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Feds Take A Step Closer To Trying To Regulate Bitcoin

from the control-control-control dept

We're still somewhat skeptical about the longterm prospects for Bitcoin, even if it has shown the ability to rebound after its initial hypecycle crashed. However, we've always known that the government was uncomfortable with the concept of Bitcoin. From Senator Chuck Schumer insisting that it was money laundering to the FBI exploring the technology, you knew that sooner or later the government would try to do something.

Recently, they took a step in the direction of trying to gain some tiny bit of control over Bitcoin by having the Financial Crimes Enforcement Network (FinCEN) issue new guidelines concerning rules for (unnamed) "de-centralized virtual currency." Basically, the rules say that "money services businesses" including "money transmitters" will have to report "potentially suspicious transactions" to the government -- which potentially could involve a decent number of Bitcoin transactions. The question was who qualifies, and the new rules basically suggest if there's a connection to another currency (say... US dollars), then you've got an issue. Users of Bitcoin are clearly exempted, but with sellers... it's not so clear. As Tim Lee explains:
On the other hand, "a person that creates units of convertible virtual currency and sells those units to another person for real currency or its equivalent is engaged in transmission to another location and is a money transmitter," and is therefore subject to federal regulations.

However, this may only apply to those who perform money transmitting services "as a business." FinCEN says that "a user of virtual currency is not an MSB under FinCEN's regulations and therefore is not subject to MSB registration, reporting, and record keeping regulations." But with a peer-to-peer currency, the line between a "user" and an "administrator or exchanger" is not at all clear. The regulations define an exchanger as someone who "engaged as a business in the exchange of virtual currency for real currency."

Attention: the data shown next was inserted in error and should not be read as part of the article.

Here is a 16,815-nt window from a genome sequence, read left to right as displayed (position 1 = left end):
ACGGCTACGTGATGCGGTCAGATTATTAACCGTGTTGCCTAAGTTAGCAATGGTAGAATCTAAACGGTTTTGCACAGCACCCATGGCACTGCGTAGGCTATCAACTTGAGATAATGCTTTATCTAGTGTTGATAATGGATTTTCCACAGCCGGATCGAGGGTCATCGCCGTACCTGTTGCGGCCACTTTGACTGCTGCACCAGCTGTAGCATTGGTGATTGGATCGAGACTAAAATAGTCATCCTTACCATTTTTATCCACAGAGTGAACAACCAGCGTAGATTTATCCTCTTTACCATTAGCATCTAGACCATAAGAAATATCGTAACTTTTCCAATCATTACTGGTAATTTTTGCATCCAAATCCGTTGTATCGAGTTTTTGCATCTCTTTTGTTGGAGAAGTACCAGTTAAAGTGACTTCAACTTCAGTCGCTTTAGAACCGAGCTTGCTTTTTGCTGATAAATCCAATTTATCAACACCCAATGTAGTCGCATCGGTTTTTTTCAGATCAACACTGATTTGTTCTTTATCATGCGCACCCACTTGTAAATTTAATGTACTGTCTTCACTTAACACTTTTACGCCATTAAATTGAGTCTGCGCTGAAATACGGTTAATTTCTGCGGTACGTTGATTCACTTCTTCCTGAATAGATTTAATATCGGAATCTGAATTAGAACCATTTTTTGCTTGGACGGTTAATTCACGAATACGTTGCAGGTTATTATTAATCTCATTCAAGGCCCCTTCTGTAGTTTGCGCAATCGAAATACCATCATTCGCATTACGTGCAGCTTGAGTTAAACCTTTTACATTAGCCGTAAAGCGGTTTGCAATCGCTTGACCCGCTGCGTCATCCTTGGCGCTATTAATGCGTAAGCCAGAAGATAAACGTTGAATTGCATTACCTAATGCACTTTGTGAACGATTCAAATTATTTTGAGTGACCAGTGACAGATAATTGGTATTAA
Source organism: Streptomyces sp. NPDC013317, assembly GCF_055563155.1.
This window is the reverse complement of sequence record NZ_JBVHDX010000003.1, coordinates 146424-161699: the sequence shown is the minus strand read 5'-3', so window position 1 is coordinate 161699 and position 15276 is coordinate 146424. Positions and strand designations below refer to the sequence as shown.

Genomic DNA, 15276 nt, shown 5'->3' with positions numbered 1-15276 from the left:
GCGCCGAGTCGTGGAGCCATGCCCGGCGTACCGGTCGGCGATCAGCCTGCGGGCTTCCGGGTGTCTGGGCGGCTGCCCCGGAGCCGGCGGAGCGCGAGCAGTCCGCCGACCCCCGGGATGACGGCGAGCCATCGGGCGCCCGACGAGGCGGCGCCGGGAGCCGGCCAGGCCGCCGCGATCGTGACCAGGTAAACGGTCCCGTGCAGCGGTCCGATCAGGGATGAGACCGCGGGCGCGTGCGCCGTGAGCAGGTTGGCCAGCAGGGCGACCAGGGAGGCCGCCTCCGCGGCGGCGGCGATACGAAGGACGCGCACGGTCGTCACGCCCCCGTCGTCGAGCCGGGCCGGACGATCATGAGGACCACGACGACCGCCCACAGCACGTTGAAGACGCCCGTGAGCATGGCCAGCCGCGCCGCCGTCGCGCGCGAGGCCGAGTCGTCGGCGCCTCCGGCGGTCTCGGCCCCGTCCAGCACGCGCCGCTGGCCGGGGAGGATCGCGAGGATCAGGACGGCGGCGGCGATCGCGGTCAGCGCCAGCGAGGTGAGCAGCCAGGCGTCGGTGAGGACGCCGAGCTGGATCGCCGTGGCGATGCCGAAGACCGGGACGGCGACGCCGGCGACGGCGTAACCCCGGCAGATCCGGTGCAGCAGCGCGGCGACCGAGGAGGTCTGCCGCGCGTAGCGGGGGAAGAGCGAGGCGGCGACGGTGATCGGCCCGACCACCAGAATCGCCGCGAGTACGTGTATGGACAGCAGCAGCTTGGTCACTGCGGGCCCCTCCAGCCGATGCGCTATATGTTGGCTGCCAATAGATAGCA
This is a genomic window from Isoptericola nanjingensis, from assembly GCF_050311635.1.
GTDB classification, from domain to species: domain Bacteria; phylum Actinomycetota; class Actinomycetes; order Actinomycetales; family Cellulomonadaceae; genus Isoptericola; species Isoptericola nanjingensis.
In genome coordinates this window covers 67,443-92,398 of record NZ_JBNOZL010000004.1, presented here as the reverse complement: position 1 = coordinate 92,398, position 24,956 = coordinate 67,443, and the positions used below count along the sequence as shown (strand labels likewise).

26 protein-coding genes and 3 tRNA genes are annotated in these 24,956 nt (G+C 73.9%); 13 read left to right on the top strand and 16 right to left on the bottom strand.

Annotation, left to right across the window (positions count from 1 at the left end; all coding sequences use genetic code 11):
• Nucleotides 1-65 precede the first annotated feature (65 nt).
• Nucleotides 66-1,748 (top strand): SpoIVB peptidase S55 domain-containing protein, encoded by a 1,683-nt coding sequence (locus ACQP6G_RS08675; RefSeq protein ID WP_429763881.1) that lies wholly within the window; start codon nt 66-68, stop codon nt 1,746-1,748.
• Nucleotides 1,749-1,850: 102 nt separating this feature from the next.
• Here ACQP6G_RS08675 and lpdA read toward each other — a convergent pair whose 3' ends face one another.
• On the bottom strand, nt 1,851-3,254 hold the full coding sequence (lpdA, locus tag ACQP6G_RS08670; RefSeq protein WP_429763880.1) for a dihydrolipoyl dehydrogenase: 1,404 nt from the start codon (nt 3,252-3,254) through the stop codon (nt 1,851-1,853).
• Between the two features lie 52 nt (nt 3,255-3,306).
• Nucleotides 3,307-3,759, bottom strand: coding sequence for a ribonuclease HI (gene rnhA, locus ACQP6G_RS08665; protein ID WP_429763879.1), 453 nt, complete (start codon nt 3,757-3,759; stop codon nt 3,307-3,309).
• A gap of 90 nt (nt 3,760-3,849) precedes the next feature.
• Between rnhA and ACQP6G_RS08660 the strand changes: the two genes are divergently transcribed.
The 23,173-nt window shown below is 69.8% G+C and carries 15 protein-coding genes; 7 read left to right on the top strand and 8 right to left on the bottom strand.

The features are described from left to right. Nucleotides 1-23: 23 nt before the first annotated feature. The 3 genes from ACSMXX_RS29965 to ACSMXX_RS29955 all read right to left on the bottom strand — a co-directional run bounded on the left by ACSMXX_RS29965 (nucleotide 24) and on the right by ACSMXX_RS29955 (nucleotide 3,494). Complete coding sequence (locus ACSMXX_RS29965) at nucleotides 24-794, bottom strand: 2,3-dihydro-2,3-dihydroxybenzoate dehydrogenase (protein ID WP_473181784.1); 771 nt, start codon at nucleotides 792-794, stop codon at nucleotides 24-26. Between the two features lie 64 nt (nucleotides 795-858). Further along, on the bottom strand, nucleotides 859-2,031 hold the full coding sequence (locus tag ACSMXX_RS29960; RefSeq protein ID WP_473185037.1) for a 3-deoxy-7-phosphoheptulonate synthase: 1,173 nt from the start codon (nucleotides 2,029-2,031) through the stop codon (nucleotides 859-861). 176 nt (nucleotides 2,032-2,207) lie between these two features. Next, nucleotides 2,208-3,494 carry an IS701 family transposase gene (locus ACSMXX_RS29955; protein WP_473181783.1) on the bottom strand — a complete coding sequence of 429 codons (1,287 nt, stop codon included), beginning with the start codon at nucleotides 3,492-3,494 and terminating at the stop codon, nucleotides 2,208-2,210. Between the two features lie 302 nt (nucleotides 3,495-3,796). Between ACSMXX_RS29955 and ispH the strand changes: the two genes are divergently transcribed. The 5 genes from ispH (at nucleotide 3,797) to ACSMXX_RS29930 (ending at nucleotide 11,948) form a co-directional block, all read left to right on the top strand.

Of course, with an unclear rule, you can bet that some people are going to test the boundaries -- and that could eventually lead to a very interesting case, challenging specific aspects of Bitcoin.


Reader Comments (rss)

(Flattened / Threaded)

  1.  
    identicon
    Anonymous Coward, Mar 29th, 2013 @ 2:30pm

    Eventually, all Bitcoin users will be painted as criminals, because obviously there's no reason to use Bitcoin unless you want to make criminal underground purchases.

    The part after the second comma was sarcasm, by the way. The US government's tendency to seize control via fear, sadly, is not.